“Efficiency is doing things right; effectiveness is doing the right things.”
– Peter Drucker
I saw my doctor this week for my annual checkup. Pleased to say I am in good health with the possible exception that my blood pressure was a bit too high as you could probably imagine, my stress level is likely to blame. However, this started an important conversation with my doctor about how to manage this situation, what were my options? How serious is this? Do I need to do something or just wait? What is the timing for treatment? And lastly, do we need more information to make a good decision?
So the reason I am sharing this with you is that my doctor is a great consultant.
He is smart and happy. I always feel great when I spend time with him. He is interested in me personally and we have a great rapport. Although he’s super busy I never feel like he is rushing with me. He’s fully present and engaged, I never see him check a phone or email while we are meeting.
There is no doubt he’s smart, so much so that he’s willing to take the time to explain things to me. He entertains all of my questions, even when they are obviously misplaced or counter to his guidance. I feel like he helps me understand the issues so I can make good choices. It’s obvious he takes pride in educating others without trying to build his own ego.
He explains to me how he is going to diagnosis an issue and then how we are going to use the data/information to make a good decision. I am never confused about the process or what to expect next, I feel like I am going on a ride (He’s driving of course) but I’m never surprised. Like the comfort you feel when you hear a song and you know what the next note is going to be otherwise known as cadence.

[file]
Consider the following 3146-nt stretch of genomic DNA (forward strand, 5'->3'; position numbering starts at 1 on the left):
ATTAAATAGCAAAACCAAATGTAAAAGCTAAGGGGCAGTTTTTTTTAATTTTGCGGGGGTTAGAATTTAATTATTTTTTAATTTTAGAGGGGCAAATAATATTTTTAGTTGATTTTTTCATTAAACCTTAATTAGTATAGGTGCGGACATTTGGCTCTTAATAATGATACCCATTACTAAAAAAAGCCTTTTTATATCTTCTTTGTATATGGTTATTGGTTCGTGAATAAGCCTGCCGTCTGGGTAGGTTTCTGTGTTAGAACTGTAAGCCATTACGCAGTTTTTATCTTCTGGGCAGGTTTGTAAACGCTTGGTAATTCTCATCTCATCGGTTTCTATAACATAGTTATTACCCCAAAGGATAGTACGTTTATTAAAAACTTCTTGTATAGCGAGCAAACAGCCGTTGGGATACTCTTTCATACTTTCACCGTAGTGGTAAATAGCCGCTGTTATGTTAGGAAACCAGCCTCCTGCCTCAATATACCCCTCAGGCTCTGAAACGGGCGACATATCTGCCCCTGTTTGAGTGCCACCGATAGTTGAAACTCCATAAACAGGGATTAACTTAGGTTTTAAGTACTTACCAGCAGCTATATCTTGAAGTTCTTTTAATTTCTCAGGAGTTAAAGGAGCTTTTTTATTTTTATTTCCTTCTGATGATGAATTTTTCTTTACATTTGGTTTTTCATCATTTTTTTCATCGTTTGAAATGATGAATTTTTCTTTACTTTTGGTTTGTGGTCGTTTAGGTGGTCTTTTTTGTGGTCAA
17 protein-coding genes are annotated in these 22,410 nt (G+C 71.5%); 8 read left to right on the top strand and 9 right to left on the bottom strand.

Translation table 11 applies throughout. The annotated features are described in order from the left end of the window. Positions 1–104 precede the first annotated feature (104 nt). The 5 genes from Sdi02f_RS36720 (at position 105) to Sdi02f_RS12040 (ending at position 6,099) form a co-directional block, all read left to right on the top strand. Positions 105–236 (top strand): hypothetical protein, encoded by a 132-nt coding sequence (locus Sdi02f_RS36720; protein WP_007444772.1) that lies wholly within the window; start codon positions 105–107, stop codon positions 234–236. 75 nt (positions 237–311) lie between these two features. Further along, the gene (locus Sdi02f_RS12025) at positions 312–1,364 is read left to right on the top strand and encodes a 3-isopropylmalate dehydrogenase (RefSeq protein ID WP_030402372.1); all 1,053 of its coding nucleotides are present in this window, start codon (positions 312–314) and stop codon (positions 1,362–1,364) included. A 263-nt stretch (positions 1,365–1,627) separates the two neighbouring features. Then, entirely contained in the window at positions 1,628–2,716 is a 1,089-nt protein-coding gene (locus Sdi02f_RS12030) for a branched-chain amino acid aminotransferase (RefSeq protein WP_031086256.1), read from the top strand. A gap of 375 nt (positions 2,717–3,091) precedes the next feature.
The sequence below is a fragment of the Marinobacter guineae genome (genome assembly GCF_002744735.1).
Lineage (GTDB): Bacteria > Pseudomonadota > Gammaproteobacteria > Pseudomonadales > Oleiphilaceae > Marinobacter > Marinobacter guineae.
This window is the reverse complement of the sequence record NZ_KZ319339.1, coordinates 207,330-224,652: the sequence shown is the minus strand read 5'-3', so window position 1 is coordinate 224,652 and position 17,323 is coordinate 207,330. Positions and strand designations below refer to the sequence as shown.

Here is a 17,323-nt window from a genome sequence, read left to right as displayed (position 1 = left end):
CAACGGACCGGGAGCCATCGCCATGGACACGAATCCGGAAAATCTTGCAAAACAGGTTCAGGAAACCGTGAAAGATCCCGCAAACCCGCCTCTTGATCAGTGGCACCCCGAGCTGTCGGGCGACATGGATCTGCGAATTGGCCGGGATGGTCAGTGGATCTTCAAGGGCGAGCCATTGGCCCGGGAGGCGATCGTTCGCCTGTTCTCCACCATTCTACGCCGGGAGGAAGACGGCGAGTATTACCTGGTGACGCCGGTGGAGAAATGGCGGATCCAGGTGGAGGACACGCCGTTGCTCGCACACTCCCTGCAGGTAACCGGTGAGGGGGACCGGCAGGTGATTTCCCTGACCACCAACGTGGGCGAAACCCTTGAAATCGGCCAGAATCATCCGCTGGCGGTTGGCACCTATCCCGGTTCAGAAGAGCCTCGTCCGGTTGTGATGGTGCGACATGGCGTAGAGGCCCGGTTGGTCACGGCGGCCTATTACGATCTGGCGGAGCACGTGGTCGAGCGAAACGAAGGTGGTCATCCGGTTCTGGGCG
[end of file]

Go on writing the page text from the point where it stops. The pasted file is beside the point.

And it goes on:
When it comes to treatment, we talk about options, benefits, and risks at any level of detail that is important to me. My doctor is not shy about opinions or his recommendations, in fact, I’d say he is quite firm in his point of view, however; the process of deciding is collaborative. He doesn’t just lay out the options and then go with whatever I want; he is taking responsibility for ensuring a positive outcome.
To simplify, the experience I am trying to share is that good consultants do four things really well:
They personally care about their clients
They freely share their knowledge and experience
They make sure their clients know how we are going to get things done
They take responsibility for the outcomes
I want our clients to feel the same comfort and confidence in us as consultants. While we are growing and nurturing the relationships we have to keep in mind that everything we do or say is being weighed heavily. Remember the four principles of being a great consultant as you are building trust with our clients.
Let’s go be great!